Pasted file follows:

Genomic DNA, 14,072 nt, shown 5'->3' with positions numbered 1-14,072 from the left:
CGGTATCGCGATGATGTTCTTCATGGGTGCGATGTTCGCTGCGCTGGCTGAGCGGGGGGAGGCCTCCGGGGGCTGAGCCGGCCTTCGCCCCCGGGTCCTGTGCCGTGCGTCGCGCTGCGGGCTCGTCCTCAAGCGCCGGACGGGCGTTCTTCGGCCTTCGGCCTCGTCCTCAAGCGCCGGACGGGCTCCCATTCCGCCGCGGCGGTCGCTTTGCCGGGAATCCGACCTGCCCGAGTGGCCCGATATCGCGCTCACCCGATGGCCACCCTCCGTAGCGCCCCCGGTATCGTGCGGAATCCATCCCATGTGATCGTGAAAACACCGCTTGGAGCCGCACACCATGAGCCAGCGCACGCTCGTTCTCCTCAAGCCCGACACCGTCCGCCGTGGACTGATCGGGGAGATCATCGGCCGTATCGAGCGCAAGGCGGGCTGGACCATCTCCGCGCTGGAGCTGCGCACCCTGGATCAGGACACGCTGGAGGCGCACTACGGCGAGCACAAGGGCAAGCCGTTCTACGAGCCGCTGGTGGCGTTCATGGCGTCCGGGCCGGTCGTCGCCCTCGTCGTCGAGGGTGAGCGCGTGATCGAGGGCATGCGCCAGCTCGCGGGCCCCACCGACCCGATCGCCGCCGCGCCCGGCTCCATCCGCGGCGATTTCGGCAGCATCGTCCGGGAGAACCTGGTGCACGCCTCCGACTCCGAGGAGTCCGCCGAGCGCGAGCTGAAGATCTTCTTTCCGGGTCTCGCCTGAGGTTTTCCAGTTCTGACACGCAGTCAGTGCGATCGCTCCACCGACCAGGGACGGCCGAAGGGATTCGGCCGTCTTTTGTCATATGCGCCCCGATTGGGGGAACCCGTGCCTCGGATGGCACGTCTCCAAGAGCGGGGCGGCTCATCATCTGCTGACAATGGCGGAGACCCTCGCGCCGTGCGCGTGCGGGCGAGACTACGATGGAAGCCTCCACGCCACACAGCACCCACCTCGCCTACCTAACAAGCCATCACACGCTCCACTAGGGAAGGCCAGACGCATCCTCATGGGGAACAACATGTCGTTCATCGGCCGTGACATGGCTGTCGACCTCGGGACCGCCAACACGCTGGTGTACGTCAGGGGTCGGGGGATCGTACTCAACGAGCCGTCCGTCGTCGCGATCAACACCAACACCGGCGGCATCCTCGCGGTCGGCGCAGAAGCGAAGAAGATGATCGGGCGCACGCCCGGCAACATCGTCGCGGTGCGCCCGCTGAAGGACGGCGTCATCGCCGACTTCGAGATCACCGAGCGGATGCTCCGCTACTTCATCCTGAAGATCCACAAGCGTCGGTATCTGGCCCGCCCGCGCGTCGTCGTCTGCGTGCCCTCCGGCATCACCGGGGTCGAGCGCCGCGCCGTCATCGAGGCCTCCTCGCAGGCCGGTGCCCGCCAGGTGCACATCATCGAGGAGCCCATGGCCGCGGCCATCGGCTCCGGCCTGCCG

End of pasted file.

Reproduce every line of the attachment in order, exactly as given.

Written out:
Genomic DNA, 14,072 nt, shown 5'->3' with positions numbered 1-14,072 from the left:
CGGTATCGCGATGATGTTCTTCATGGGTGCGATGTTCGCTGCGCTGGCTGAGCGGGGGGAGGCCTCCGGGGGCTGAGCCGGCCTTCGCCCCCGGGTCCTGTGCCGTGCGTCGCGCTGCGGGCTCGTCCTCAAGCGCCGGACGGGCGTTCTTCGGCCTTCGGCCTCGTCCTCAAGCGCCGGACGGGCTCCCATTCCGCCGCGGCGGTCGCTTTGCCGGGAATCCGACCTGCCCGAGTGGCCCGATATCGCGCTCACCCGATGGCCACCCTCCGTAGCGCCCCCGGTATCGTGCGGAATCCATCCCATGTGATCGTGAAAACACCGCTTGGAGCCGCACACCATGAGCCAGCGCACGCTCGTTCTCCTCAAGCCCGACACCGTCCGCCGTGGACTGATCGGGGAGATCATCGGCCGTATCGAGCGCAAGGCGGGCTGGACCATCTCCGCGCTGGAGCTGCGCACCCTGGATCAGGACACGCTGGAGGCGCACTACGGCGAGCACAAGGGCAAGCCGTTCTACGAGCCGCTGGTGGCGTTCATGGCGTCCGGGCCGGTCGTCGCCCTCGTCGTCGAGGGTGAGCGCGTGATCGAGGGCATGCGCCAGCTCGCGGGCCCCACCGACCCGATCGCCGCCGCGCCCGGCTCCATCCGCGGCGATTTCGGCAGCATCGTCCGGGAGAACCTGGTGCACGCCTCCGACTCCGAGGAGTCCGCCGAGCGCGAGCTGAAGATCTTCTTTCCGGGTCTCGCCTGAGGTTTTCCAGTTCTGACACGCAGTCAGTGCGATCGCTCCACCGACCAGGGACGGCCGAAGGGATTCGGCCGTCTTTTGTCATATGCGCCCCGATTGGGGGAACCCGTGCCTCGGATGGCACGTCTCCAAGAGCGGGGCGGCTCATCATCTGCTGACAATGGCGGAGACCCTCGCGCCGTGCGCGTGCGGGCGAGACTACGATGGAAGCCTCCACGCCACACAGCACCCACCTCGCCTACCTAACAAGCCATCACACGCTCCACTAGGGAAGGCCAGACGCATCCTCATGGGGAACAACATGTCGTTCATCGGCCGTGACATGGCTGTCGACCTCGGGACCGCCAACACGCTGGTGTACGTCAGGGGTCGGGGGATCGTACTCAACGAGCCGTCCGTCGTCGCGATCAACACCAACACCGGCGGCATCCTCGCGGTCGGCGCAGAAGCGAAGAAGATGATCGGGCGCACGCCCGGCAACATCGTCGCGGTGCGCCCGCTGAAGGACGGCGTCATCGCCGACTTCGAGATCACCGAGCGGATGCTCCGCTACTTCATCCTGAAGATCCACAAGCGTCGGTATCTGGCCCGCCCGCGCGTCGTCGTCTGCGTGCCCTCCGGCATCACCGGGGTCGAGCGCCGCGCCGTCATCGAGGCCTCCTCGCAGGCCGGTGCCCGCCAGGTGCACATCATCGAGGAGCCCATGGCCGCGGCCATCGGCTCCGGCCTGCCG